|Fallopian Tube, Ovary, and Uterus|
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Reasons for Procedure
- Damaged fallopian tubes
- Ovulation disorders
- Cervical factors
- Male factors, such as low sperm count or poor-quality sperm
- Still not being able to become pregnant
- Having multiple babies
- Ectopic pregnancy , when the embryo develops outside the uterus
- Anesthesia-related problems
- Short- and long-term adverse effects from fertility drugs
- Ovarian rupture (rare)
- Women being over age 40 years
- Drinking alcohol
What to Expect
Prior to Procedure
- Physical and pelvic exam
- Infertility testing for both you and your partner
- Hormone treatments to stimulate production of multiple eggs
- Repeated blood tests and ultrasound exams to monitor the development of multiple egg follicles
- Schedule an appropriate time for harvesting mature eggs—closely timed to coincide with ovulation
- General anesthesia, spinal anesthesia, or IV sedation may be used during harvesting of the eggs.
- No anesthesia is used during the transfer of the fertilized embryo.
Description of the Procedure
How Long Will It Take?
- Harvesting—30 minutes or less
- Transfer procedure—lasts about 10 minutes
How Much Will It Hurt?
- You will probably be able to resume normal activities within a few days.
- Follow the instructions for any medicine given.
- Return in 10-12 days for a pregnancy test.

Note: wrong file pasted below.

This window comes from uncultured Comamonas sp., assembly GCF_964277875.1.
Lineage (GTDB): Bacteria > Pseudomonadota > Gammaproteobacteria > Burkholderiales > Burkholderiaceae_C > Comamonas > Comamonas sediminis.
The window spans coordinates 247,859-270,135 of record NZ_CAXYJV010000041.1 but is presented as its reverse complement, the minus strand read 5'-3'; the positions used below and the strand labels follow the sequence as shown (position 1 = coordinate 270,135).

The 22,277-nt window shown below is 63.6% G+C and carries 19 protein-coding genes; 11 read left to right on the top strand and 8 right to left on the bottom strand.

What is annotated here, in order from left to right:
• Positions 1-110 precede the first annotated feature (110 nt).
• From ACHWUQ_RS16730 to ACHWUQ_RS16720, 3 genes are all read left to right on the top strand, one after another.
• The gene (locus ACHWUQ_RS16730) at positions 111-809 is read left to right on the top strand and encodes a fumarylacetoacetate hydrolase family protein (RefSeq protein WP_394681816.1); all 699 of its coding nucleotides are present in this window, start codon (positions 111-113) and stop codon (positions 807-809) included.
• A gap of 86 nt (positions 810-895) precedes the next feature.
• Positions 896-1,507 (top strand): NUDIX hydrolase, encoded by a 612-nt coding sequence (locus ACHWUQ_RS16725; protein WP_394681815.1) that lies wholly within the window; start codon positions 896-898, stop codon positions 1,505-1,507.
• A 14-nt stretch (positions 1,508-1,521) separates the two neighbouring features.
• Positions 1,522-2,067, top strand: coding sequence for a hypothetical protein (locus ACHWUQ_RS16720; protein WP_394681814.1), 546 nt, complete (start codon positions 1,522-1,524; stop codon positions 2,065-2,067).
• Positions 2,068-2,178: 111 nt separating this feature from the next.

- If the pregnancy test indicates conception, an ultrasound will be scheduled for a few weeks later. It will be able to see if more than one egg is growing.
- If all is going well, you will start your prenatal care. It is important to go to all of your scheduled appointments.
Call Your Doctor
- Signs of infection, including fever and chills
- Foul-smelling vaginal discharge
- Vaginal bleeding
- Abdominal pain or cramping
- Cough, shortness of breath, chest pain, or severe nausea or vomiting
- Any unusual symptoms
American Congress of Obstetricians and Gynecologists http://www.acog.org
American Society for Reproductive Medicine http://www.asrm.org
The Infertility Awareness Association of Canada http://www.iaac.ca
Women's Health Matters http://www.womenshealthmatters.ca
In vitro fertilization. American Society for Reproductive Medicine website. Available at: http://www.asrm.org/topics/detail.aspx?id=1278 . Accessed May 22, 2013.
American Society for Reproductive Medicine, Committee Opinion. FetilSteril . 2008; 90(S3):187.
IVF, PDG, Embryology, and IUI. International Council on Infertility Information Dissemination website. Available at: http://www.inciid.org/index.php?page=ivf . Accessed May 22, 2013.
What is in vitro fertilization: Why to select it. The National Infertility Association website. Available at: http://www.resolve.org/family-building-options/what-is-in-vitro-fertilization-why-to-select-it.html . Accessed May 22, 2013.
What is assisted reproductive technology? The Centers for Disease Control and Prevention website. Available at: http://www.cdc.gov/art/index.htm . Updated April 4, 2013. Accessed May 22, 2013.
2/4/2011 DynaMed's Systematic Literature Surveillance https://dynamed.ebscohost.com/about/about-us : Rossi BV, Berry KF, Hornstein MD, Cramer DW, Ehrlich S, Missmer SA. Effect of alcohol consumption on in vitro fertilization. Obstet Gynecol . 2011;117(1):136-142.
- Reviewer: Andrea Chisholm; Brian Randall, MD
- Review Date: 05/2013 -
- Update Date: 03/18/2013 -